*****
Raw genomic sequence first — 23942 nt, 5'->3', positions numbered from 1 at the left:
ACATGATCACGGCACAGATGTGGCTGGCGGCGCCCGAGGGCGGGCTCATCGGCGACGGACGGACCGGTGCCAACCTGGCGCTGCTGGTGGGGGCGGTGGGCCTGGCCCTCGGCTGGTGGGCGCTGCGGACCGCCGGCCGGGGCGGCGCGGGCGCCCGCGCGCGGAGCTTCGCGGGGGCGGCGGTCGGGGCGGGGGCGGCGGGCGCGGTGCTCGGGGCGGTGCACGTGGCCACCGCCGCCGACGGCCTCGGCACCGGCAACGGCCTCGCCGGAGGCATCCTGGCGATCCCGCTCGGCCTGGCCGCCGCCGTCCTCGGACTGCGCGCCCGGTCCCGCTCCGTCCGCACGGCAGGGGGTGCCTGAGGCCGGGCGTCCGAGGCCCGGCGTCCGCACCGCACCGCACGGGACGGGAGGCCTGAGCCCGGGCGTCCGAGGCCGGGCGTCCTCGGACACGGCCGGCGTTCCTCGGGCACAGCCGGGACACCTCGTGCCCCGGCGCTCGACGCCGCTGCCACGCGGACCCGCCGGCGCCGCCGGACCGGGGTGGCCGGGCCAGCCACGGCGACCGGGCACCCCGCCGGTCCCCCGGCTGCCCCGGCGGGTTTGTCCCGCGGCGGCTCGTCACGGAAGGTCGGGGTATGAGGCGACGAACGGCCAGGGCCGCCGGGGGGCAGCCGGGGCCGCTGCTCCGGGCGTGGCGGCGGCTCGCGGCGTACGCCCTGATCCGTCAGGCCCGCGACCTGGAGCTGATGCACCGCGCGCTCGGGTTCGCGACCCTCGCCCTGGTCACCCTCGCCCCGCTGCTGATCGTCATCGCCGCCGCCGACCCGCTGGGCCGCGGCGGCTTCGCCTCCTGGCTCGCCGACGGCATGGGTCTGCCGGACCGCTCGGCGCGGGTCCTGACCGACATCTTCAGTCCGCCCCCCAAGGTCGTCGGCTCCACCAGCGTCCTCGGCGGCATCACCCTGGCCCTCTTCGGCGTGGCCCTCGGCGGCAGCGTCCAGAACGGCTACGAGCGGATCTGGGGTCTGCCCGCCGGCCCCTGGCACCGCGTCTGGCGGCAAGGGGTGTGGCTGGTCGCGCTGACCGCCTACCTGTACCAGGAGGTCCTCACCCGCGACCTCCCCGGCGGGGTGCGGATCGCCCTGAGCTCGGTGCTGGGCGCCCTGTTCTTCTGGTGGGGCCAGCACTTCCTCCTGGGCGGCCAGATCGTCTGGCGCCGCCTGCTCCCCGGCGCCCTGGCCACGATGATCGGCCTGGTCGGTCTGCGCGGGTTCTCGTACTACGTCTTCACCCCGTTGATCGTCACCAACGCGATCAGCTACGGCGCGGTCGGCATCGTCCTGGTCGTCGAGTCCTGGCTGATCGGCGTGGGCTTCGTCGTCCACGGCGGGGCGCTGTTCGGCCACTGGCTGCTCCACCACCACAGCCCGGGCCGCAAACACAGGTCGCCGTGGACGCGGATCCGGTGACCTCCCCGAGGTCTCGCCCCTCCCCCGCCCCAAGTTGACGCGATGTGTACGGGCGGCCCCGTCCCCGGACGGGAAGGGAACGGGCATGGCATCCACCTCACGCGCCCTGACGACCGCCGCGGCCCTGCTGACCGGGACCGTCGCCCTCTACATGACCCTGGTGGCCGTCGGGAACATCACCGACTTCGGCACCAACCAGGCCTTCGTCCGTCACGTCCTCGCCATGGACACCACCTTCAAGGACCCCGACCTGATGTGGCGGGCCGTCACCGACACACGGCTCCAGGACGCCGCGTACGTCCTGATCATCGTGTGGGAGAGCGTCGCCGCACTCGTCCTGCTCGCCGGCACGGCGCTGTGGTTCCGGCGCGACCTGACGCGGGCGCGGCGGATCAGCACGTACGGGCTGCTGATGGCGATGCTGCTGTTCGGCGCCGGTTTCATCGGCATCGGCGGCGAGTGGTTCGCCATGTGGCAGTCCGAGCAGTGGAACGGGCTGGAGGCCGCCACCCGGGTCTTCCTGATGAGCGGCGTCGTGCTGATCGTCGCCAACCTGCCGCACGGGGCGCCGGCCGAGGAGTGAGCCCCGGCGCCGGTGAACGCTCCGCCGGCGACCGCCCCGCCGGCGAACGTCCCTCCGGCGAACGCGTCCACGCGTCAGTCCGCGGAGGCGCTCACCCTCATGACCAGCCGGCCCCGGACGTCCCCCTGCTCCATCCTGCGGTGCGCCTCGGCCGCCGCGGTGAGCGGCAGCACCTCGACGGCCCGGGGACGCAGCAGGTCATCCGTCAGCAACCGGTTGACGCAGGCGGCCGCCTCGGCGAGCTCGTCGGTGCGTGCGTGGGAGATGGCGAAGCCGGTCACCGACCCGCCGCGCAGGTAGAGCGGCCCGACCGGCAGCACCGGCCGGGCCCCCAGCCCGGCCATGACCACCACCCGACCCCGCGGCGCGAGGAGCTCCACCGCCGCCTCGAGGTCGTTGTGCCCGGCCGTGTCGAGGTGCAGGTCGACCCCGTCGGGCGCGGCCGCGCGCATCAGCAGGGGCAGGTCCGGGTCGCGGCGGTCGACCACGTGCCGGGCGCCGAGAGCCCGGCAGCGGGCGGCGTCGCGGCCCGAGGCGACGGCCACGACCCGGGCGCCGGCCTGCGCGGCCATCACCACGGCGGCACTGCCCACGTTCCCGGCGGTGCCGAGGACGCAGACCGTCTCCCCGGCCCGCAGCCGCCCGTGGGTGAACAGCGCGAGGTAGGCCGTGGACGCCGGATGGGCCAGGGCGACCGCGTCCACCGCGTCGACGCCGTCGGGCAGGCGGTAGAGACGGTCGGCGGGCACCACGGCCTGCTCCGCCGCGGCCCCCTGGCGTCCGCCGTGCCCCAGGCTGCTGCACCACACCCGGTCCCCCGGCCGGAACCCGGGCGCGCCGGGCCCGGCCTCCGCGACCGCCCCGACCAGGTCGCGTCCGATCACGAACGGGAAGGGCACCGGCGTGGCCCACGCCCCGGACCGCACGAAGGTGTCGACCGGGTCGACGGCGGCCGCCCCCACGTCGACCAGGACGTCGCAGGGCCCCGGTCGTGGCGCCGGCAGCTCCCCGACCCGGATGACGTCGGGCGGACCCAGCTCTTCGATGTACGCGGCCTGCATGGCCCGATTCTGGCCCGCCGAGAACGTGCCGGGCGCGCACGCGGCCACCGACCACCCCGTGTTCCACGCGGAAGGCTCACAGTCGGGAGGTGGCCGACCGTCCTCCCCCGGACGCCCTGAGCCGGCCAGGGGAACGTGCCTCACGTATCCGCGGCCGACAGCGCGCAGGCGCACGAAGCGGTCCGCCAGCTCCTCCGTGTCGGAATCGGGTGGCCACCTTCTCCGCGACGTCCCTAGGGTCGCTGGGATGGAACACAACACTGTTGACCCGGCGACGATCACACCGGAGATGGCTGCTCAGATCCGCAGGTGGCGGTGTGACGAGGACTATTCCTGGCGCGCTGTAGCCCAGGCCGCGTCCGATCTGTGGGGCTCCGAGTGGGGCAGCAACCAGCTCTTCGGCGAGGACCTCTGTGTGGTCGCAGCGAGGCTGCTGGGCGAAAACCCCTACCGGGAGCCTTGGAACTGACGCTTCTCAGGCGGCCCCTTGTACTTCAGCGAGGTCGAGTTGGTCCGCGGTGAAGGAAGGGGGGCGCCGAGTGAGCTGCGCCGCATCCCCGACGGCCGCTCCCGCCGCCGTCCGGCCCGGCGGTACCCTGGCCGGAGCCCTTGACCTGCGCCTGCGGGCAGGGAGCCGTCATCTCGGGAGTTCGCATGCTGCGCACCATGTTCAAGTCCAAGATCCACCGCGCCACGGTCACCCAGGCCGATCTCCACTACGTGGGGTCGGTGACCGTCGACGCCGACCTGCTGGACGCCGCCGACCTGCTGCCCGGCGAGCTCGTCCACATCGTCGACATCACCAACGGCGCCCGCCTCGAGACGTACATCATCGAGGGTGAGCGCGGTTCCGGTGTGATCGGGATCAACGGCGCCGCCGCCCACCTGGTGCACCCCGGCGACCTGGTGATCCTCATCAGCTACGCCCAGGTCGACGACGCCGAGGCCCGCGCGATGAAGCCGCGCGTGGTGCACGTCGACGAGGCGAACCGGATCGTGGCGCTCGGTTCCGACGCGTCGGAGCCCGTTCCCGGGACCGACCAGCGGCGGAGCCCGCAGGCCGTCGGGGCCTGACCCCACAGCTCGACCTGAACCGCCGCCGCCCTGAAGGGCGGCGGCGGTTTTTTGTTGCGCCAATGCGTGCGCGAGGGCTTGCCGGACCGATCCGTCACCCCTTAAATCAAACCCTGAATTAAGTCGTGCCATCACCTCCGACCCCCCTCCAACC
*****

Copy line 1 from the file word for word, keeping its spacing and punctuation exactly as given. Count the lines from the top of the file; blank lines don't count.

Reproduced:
Raw genomic sequence first — 23942 nt, 5'->3', positions numbered from 1 at the left: